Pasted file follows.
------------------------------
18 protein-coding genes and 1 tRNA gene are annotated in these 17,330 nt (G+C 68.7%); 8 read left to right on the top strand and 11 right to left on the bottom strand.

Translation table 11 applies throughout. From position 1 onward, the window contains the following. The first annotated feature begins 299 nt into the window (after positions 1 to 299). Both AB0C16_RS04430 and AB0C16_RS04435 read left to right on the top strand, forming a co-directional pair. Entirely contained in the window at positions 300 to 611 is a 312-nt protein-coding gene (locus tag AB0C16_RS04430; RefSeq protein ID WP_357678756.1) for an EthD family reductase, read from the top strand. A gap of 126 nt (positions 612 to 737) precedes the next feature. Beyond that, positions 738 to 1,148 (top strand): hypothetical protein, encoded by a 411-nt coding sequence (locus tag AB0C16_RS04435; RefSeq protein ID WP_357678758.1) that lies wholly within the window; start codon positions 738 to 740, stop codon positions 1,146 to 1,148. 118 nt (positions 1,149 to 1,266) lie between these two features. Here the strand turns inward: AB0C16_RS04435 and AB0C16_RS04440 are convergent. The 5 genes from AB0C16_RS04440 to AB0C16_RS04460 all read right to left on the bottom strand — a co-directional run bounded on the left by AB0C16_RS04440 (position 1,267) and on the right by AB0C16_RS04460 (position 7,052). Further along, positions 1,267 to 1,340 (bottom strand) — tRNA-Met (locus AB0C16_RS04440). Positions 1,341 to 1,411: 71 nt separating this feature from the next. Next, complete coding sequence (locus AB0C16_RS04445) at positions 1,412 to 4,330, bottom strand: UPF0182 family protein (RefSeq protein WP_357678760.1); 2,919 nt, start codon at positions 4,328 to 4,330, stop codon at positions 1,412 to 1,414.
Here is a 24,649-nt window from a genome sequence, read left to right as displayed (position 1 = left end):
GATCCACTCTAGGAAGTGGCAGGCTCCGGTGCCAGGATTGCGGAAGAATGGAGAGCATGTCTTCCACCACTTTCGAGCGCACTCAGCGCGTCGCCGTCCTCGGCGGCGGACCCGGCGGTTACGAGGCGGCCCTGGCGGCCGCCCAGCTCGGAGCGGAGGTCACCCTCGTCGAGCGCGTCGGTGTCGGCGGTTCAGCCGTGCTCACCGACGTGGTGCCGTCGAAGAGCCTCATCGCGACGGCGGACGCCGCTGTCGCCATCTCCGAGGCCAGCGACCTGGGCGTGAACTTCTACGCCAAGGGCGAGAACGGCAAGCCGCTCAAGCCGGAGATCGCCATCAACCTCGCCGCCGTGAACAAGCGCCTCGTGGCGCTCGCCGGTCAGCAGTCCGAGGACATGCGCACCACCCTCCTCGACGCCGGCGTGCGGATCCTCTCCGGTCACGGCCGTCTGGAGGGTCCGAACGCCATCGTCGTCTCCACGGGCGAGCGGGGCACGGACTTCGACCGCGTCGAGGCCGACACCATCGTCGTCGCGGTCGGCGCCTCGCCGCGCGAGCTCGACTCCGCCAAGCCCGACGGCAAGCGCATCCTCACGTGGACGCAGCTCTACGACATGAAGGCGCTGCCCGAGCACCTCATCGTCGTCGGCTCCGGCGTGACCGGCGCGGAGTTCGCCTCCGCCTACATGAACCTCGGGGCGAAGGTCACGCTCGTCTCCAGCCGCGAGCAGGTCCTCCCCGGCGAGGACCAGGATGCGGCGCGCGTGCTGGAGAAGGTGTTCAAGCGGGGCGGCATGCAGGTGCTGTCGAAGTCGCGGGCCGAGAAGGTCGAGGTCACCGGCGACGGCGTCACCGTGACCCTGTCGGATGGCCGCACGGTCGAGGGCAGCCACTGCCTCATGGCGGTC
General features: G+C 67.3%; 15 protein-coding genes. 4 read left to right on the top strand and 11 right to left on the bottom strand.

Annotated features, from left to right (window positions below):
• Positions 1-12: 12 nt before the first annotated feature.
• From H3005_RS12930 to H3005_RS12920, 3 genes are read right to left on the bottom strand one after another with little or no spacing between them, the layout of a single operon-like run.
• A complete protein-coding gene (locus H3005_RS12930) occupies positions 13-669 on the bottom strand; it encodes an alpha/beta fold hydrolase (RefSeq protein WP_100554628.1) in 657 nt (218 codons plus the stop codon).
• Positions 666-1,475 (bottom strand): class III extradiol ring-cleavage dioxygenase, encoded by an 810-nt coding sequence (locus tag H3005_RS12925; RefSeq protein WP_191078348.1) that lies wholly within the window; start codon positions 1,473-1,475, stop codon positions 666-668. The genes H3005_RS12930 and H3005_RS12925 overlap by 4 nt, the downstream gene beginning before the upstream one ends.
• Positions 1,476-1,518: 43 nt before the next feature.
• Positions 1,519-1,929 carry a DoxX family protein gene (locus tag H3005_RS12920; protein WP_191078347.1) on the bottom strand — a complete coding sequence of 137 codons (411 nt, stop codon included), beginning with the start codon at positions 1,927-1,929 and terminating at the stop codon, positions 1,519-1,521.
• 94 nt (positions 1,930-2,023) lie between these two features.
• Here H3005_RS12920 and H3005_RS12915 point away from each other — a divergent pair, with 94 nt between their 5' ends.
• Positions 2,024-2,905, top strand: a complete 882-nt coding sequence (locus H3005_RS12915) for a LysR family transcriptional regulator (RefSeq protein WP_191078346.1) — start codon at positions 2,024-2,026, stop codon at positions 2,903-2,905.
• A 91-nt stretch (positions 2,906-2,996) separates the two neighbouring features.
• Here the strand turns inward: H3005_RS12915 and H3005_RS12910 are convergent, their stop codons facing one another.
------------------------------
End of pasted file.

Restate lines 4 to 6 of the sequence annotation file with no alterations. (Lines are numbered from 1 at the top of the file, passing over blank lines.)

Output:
GATCCACTCTAGGAAGTGGCAGGCTCCGGTGCCAGGATTGCGGAAGAATGGAGAGCATGTCTTCCACCACTTTCGAGCGCACTCAGCGCGTCGCCGTCCTCGGCGGCGGACCCGGCGGTTACGAGGCGGCCCTGGCGGCCGCCCAGCTCGGAGCGGAGGTCACCCTCGTCGAGCGCGTCGGTGTCGGCGGTTCAGCCGTGCTCACCGACGTGGTGCCGTCGAAGAGCCTCATCGCGACGGCGGACGCCGCTGTCGCCATCTCCGAGGCCAGCGACCTGGGCGTGAACTTCTACGCCAAGGGCGAGAACGGCAAGCCGCTCAAGCCGGAGATCGCCATCAACCTCGCCGCCGTGAACAAGCGCCTCGTGGCGCTCGCCGGTCAGCAGTCCGAGGACATGCGCACCACCCTCCTCGACGCCGGCGTGCGGATCCTCTCCGGTCACGGCCGTCTGGAGGGTCCGAACGCCATCGTCGTCTCCACGGGCGAGCGGGGCACGGACTTCGACCGCGTCGAGGCCGACACCATCGTCGTCGCGGTCGGCGCCTCGCCGCGCGAGCTCGACTCCGCCAAGCCCGACGGCAAGCGCATCCTCACGTGGACGCAGCTCTACGACATGAAGGCGCTGCCCGAGCACCTCATCGTCGTCGGCTCCGGCGTGACCGGCGCGGAGTTCGCCTCCGCCTACATGAACCTCGGGGCGAAGGTCACGCTCGTCTCCAGCCGCGAGCAGGTCCTCCCCGGCGAGGACCAGGATGCGGCGCGCGTGCTGGAGAAGGTGTTCAAGCGGGGCGGCATGCAGGTGCTGTCGAAGTCGCGGGCCGAGAAGGTCGAGGTCACCGGCGACGGCGTCACCGTGACCCTGTCGGATGGCCGCACGGTCGAGGGCAGCCACTGCCTCATGGCGGTC
General features: G+C 67.3%; 15 protein-coding genes. 4 read left to right on the top strand and 11 right to left on the bottom strand.

Annotated features, from left to right (window positions below):